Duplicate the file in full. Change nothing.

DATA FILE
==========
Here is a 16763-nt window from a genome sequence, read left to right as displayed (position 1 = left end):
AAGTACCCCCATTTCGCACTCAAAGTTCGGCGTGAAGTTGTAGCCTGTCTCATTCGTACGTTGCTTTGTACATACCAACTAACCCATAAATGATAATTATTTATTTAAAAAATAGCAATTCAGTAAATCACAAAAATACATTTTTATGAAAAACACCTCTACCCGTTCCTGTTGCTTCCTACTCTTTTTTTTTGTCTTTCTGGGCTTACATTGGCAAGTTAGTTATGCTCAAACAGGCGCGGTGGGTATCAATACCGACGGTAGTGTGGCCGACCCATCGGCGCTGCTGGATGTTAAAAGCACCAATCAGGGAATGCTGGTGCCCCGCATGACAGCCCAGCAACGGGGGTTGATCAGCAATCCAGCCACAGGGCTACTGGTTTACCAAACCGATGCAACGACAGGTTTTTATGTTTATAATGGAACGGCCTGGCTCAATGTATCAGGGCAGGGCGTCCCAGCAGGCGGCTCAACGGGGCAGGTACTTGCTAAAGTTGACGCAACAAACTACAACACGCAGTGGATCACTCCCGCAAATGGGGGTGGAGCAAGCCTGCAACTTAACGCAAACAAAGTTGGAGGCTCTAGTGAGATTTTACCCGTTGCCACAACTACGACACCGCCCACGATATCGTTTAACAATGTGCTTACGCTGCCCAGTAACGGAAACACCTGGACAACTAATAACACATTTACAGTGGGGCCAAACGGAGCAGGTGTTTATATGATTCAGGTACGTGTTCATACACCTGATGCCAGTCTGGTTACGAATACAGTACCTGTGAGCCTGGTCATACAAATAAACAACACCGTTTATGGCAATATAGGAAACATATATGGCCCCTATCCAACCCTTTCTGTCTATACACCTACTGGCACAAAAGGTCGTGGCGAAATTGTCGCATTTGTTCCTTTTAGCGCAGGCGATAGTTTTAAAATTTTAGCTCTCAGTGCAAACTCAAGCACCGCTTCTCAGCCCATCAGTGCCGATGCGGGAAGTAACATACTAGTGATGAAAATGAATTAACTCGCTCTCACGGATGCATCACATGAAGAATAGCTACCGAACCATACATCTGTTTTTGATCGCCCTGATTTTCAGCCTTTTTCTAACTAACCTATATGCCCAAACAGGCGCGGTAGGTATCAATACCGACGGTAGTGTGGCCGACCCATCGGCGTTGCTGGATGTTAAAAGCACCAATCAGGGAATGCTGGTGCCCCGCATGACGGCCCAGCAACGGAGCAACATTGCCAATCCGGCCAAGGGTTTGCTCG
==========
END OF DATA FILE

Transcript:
Here is a 16763-nt window from a genome sequence, read left to right as displayed (position 1 = left end):
AAGTACCCCCATTTCGCACTCAAAGTTCGGCGTGAAGTTGTAGCCTGTCTCATTCGTACGTTGCTTTGTACATACCAACTAACCCATAAATGATAATTATTTATTTAAAAAATAGCAATTCAGTAAATCACAAAAATACATTTTTATGAAAAACACCTCTACCCGTTCCTGTTGCTTCCTACTCTTTTTTTTTGTCTTTCTGGGCTTACATTGGCAAGTTAGTTATGCTCAAACAGGCGCGGTGGGTATCAATACCGACGGTAGTGTGGCCGACCCATCGGCGCTGCTGGATGTTAAAAGCACCAATCAGGGAATGCTGGTGCCCCGCATGACAGCCCAGCAACGGGGGTTGATCAGCAATCCAGCCACAGGGCTACTGGTTTACCAAACCGATGCAACGACAGGTTTTTATGTTTATAATGGAACGGCCTGGCTCAATGTATCAGGGCAGGGCGTCCCAGCAGGCGGCTCAACGGGGCAGGTACTTGCTAAAGTTGACGCAACAAACTACAACACGCAGTGGATCACTCCCGCAAATGGGGGTGGAGCAAGCCTGCAACTTAACGCAAACAAAGTTGGAGGCTCTAGTGAGATTTTACCCGTTGCCACAACTACGACACCGCCCACGATATCGTTTAACAATGTGCTTACGCTGCCCAGTAACGGAAACACCTGGACAACTAATAACACATTTACAGTGGGGCCAAACGGAGCAGGTGTTTATATGATTCAGGTACGTGTTCATACACCTGATGCCAGTCTGGTTACGAATACAGTACCTGTGAGCCTGGTCATACAAATAAACAACACCGTTTATGGCAATATAGGAAACATATATGGCCCCTATCCAACCCTTTCTGTCTATACACCTACTGGCACAAAAGGTCGTGGCGAAATTGTCGCATTTGTTCCTTTTAGCGCAGGCGATAGTTTTAAAATTTTAGCTCTCAGTGCAAACTCAAGCACCGCTTCTCAGCCCATCAGTGCCGATGCGGGAAGTAACATACTAGTGATGAAAATGAATTAACTCGCTCTCACGGATGCATCACATGAAGAATAGCTACCGAACCATACATCTGTTTTTGATCGCCCTGATTTTCAGCCTTTTTCTAACTAACCTATATGCCCAAACAGGCGCGGTAGGTATCAATACCGACGGTAGTGTGGCCGACCCATCGGCGTTGCTGGATGTTAAAAGCACCAATCAGGGAATGCTGGTGCCCCGCATGACGGCCCAGCAACGGAGCAACATTGCCAATCCGGCCAAGGGTTTGCTCG